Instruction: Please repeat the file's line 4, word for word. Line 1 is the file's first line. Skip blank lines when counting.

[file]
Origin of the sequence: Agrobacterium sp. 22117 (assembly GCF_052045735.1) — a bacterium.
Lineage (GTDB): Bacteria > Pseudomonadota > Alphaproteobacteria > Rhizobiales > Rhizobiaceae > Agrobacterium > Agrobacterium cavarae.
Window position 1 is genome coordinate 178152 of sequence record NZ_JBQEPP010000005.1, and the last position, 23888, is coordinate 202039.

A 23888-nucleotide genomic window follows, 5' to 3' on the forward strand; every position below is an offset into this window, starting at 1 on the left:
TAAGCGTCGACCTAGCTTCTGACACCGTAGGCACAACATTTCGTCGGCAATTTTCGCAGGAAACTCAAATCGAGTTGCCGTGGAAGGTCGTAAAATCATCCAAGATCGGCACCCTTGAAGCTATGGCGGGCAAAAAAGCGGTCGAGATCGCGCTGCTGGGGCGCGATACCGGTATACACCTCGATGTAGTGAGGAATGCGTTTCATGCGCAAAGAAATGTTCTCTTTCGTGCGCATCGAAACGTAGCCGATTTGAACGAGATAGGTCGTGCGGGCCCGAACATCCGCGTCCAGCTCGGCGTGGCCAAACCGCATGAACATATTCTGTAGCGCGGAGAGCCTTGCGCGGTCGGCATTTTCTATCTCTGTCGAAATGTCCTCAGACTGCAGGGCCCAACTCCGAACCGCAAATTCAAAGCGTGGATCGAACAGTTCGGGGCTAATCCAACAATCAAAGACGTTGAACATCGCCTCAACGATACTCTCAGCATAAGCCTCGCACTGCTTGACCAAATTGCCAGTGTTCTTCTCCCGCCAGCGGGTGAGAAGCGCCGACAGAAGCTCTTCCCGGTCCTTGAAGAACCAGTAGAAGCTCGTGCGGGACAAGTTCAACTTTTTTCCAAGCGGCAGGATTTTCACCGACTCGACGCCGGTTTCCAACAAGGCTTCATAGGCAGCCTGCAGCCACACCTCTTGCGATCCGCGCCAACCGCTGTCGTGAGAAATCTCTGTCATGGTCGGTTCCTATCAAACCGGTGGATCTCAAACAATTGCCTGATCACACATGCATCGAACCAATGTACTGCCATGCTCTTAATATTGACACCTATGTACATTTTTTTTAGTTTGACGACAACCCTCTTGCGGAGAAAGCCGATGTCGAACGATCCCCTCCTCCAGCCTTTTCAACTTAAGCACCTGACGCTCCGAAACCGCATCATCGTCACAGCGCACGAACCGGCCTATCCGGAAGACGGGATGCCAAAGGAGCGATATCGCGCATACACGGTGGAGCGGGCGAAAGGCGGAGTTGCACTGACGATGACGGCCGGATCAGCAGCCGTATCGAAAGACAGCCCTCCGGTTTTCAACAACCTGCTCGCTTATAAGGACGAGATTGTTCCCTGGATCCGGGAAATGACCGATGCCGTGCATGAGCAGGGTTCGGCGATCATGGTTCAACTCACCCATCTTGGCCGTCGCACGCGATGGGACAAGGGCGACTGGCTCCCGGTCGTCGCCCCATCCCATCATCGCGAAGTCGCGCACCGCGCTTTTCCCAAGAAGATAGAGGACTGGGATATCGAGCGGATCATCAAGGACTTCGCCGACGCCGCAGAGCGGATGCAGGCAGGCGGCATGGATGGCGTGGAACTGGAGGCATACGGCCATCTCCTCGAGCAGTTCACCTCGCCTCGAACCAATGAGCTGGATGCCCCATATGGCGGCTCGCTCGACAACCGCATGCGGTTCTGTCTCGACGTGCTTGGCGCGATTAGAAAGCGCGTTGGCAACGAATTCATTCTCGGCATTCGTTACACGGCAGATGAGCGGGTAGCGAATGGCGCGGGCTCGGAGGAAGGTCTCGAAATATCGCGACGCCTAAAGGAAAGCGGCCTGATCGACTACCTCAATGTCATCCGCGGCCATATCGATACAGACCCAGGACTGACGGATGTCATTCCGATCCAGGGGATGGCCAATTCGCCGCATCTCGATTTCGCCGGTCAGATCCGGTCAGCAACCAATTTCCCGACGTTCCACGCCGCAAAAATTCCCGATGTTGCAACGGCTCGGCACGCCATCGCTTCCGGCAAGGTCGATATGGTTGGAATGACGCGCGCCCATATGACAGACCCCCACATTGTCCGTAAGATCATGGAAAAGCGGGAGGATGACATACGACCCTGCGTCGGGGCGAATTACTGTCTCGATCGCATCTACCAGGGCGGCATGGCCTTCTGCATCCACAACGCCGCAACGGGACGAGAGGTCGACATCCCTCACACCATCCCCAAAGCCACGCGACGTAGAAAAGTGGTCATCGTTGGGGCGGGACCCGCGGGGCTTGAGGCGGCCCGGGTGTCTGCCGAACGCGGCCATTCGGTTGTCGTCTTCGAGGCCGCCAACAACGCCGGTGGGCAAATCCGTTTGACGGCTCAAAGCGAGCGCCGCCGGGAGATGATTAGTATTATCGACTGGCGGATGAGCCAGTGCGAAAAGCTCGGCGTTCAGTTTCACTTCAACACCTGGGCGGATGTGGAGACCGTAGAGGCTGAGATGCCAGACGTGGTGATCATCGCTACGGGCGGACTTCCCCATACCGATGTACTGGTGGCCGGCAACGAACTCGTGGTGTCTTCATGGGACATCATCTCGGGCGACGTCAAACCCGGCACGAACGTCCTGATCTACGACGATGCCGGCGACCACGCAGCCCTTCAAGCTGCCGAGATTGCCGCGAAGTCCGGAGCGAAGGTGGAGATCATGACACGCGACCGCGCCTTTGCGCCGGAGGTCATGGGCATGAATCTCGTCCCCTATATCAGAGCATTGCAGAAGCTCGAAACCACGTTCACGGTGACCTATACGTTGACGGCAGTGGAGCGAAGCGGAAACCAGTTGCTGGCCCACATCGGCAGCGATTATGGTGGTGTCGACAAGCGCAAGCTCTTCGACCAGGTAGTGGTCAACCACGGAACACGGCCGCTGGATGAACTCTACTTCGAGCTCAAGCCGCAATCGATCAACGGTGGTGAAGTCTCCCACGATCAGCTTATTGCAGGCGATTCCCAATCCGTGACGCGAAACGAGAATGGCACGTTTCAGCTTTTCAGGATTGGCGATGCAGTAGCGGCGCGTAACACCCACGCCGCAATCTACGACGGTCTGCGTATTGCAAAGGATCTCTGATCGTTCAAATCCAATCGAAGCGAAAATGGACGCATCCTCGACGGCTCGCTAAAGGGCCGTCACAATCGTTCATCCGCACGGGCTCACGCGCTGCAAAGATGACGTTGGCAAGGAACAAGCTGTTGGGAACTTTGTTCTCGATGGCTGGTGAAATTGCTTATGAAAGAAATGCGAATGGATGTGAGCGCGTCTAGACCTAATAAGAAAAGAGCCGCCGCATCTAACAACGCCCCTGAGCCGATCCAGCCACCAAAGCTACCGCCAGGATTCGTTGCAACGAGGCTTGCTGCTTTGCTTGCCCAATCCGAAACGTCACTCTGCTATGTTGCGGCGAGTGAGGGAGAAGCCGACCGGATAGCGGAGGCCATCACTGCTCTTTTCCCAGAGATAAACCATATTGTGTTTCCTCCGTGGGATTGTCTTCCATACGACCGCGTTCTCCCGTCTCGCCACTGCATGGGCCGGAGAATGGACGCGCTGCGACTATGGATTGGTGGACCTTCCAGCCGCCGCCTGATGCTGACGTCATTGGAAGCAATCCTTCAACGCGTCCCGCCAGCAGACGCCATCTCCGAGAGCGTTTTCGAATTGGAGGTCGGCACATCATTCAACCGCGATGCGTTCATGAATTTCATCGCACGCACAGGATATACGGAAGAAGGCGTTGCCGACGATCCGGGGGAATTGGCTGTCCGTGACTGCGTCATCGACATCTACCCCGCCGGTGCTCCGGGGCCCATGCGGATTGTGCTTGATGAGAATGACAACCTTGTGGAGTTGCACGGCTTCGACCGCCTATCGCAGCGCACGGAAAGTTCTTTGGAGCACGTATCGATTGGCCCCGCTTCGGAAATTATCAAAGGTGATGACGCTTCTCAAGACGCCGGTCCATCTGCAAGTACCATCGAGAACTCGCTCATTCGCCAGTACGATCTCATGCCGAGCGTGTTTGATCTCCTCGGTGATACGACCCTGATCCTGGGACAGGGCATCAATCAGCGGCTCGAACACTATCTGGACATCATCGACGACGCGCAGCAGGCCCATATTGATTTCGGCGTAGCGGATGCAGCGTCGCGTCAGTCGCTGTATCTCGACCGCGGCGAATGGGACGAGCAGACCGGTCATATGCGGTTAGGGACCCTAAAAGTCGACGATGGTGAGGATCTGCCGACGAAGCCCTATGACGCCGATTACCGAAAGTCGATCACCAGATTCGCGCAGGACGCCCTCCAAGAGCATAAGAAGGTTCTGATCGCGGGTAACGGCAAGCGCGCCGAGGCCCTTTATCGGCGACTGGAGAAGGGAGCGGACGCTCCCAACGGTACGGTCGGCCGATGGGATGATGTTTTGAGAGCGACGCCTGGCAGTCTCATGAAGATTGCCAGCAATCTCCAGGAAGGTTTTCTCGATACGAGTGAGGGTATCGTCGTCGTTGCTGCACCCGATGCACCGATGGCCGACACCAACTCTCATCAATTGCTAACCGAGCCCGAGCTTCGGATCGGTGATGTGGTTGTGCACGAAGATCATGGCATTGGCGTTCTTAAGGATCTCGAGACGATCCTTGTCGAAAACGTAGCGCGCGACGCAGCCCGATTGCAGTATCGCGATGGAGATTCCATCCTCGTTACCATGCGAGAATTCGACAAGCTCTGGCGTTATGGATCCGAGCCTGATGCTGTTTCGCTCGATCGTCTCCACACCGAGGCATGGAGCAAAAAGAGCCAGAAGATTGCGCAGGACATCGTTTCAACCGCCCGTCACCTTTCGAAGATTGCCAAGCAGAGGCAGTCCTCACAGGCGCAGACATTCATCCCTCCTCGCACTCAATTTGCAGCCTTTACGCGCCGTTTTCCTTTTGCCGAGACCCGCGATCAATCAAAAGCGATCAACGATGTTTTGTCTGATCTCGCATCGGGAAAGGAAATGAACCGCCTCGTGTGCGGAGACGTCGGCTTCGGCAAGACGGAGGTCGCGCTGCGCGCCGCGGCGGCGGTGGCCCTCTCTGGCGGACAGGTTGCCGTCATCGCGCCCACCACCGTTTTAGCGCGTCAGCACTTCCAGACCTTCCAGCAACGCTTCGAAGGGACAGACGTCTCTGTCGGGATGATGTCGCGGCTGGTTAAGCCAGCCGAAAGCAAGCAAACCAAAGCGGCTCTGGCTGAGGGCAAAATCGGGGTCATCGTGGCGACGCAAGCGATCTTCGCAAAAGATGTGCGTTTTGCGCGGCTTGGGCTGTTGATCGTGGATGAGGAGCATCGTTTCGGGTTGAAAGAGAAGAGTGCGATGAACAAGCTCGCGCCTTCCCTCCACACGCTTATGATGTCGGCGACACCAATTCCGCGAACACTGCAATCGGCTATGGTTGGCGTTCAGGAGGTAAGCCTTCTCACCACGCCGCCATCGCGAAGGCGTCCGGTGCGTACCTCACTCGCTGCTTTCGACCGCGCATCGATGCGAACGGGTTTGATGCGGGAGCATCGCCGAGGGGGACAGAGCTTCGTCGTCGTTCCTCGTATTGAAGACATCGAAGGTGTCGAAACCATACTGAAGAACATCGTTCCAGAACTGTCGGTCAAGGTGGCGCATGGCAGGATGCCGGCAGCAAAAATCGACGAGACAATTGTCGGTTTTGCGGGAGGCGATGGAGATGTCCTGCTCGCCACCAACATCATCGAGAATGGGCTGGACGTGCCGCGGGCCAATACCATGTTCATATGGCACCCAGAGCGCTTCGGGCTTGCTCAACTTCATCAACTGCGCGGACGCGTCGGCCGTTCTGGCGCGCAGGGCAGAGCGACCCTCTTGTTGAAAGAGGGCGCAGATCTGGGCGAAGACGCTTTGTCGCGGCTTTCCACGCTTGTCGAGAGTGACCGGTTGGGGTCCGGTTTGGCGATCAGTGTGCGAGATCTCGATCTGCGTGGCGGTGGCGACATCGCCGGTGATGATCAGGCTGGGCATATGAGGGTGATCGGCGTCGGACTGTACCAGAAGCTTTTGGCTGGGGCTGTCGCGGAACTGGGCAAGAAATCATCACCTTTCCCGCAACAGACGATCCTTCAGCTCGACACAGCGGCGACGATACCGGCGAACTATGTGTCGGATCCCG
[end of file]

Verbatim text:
A 23888-nucleotide genomic window follows, 5' to 3' on the forward strand; every position below is an offset into this window, starting at 1 on the left: